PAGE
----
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EDITORIAL: In praise of bike helmets, HKQ giveaway
Times Leader - 7/6/2018
July 06--You've heard the jokes and seen the memes.
Cranky people over a certain age like to talk about all the wild and unsupervised things they did as kids, and how "we turned out just fine."
Remember the kid who turned up for two-wheeled adventures wearing a bike helmet? He or she would quickly have gotten left behind by the rest of the group, who were obviously too cool to leave the house looking like such a space cadet.
Maybe modern life has been a buzz-kill for the simple joys of childhood many of us once knew. Maybe most of us were also just extremely lucky.
While it's easy to bemoan government overreach, we have no quibbles with Pennsylvania's law requiring anyone under the age of 12 to wear a helmet while riding a bike. It is one of 21 states with laws pertaining to helmet use by children.
Research cited by the Centers for Disease Control and Prevention (CDC) shows that when properly used, helmets significantly reduce the number of severe and fatal head injuries to children involved in bicycle crashes.
With that in mind, we want to offer our praise and gratitude to Hourigan, Kluger & Quinn Foundation for Children's Advocacy -- also known as HKQ Kids -- and the Luzerne Foundation, who have teamed up on a bicycle helmet giveaway program for children 12 and under. This year marked the 11th consecutive giveaway.
Special praise is due to Sue Greenfield, office manager and event organizer who made sure Wednesday's event at Kirby Park ran smoothly. About 40 other employees also participated.
"We're committed to giving back to the community," Greenfield said. "And helmets are the law."
For those who were not able to take advantage of Wednesday's event, HKQ is offering two additional events today: From 8 a.m. to noon at the firm's offices, 600 Third Ave., Kingston, or on Courthouse Square, Scranton, from 4 to 7 p.m.
All helmets distributed by HKQ Kids meet U.S. Consumer Product Safety Commission standards and are equipped with a user's manual and CPSC label of certification.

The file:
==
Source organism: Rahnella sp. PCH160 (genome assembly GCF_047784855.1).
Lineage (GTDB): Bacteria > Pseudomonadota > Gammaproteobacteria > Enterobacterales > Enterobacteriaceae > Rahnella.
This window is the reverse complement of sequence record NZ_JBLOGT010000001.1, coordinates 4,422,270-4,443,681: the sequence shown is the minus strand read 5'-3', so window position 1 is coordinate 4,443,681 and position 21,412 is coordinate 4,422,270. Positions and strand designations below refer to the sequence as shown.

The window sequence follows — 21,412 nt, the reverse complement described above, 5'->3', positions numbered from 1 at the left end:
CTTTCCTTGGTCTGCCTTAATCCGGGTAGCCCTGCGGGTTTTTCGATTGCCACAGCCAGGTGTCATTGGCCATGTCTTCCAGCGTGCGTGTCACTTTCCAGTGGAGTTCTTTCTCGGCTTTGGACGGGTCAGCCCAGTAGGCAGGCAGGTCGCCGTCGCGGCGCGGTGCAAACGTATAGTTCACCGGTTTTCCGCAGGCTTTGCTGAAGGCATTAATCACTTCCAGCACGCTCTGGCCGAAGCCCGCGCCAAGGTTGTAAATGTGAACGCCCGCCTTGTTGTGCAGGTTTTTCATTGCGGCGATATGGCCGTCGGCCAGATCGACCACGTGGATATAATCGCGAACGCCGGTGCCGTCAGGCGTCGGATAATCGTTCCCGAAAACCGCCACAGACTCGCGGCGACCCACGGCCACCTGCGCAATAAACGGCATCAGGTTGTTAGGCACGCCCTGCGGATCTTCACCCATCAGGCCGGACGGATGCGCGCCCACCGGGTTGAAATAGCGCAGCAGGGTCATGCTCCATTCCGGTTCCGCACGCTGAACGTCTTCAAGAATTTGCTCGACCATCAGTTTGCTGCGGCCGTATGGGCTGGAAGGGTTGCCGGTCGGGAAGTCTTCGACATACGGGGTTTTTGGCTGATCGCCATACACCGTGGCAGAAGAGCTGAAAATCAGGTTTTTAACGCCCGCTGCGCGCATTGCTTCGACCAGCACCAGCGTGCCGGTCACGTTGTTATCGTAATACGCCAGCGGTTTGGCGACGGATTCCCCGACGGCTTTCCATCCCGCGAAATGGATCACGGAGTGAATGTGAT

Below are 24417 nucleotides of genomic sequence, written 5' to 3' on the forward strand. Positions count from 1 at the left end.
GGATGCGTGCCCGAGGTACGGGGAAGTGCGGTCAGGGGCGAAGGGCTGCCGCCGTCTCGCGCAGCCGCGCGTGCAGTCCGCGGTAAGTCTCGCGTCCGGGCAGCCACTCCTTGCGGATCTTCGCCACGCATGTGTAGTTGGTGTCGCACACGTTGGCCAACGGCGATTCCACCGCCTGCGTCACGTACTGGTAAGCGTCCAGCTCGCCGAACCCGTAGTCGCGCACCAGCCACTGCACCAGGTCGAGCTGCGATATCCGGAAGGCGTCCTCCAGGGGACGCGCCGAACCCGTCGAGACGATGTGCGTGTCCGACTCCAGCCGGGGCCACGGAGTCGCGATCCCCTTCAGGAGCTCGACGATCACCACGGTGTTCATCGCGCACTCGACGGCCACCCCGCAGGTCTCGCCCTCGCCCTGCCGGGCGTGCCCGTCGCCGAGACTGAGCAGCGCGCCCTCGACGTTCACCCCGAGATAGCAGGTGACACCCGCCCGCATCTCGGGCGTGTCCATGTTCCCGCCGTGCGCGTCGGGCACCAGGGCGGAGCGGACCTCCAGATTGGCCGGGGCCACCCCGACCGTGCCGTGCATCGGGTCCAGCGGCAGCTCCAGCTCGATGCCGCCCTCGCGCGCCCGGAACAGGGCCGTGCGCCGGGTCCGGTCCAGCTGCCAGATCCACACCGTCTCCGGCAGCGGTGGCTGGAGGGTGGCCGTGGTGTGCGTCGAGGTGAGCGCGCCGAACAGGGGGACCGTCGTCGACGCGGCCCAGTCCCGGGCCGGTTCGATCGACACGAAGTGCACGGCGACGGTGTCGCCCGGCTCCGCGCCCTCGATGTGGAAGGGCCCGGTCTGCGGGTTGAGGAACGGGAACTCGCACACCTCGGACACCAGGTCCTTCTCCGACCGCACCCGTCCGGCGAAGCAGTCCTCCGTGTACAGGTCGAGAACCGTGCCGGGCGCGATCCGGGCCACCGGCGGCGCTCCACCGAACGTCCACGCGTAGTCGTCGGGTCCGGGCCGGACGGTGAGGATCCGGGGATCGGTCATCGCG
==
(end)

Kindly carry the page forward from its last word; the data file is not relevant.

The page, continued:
State law might only require helmets below age 12, but PennDOT "strongly recommends that all bicyclists wear helmets whenever they ride."
Agreed, for the same reasons: Bicycle helmets reduce the risk of head and brain injuries in the event of a crash, the CDC points out.
Should they be mandatory for all? That is a controversial question.
Currently, no state requires adult use. Maryland tested the waters a few years ago and backed down amid opposition. Among those who blasted the proposal were bike advocates, as the Washington Post reported at the time.
Some have argued that helmet laws for adults would deter many from riding at all, and that they can cause a false sense of security and invulnerability leading to even riskier behaviors. One argument, cited by riders themselves, is that there is safety in numbers, and anything that leads to fewer bike riders would result in less safety for those who remain, as motorists would become less accustomed to sharing the road and be less careful.
Still other critics have suggested that the effectiveness of helmets in preventing injuries has been overestimated and requires further study; you'll notice we did not cite any specific percentages, as research for this editorial revealed enough variance to give us pause.
We agree with those riders who have said that legislating adult helmet use may lead to unintended negative consequences, and that educating people about their benefits is probably the better way.
That said, just wear it. -- Times Leader
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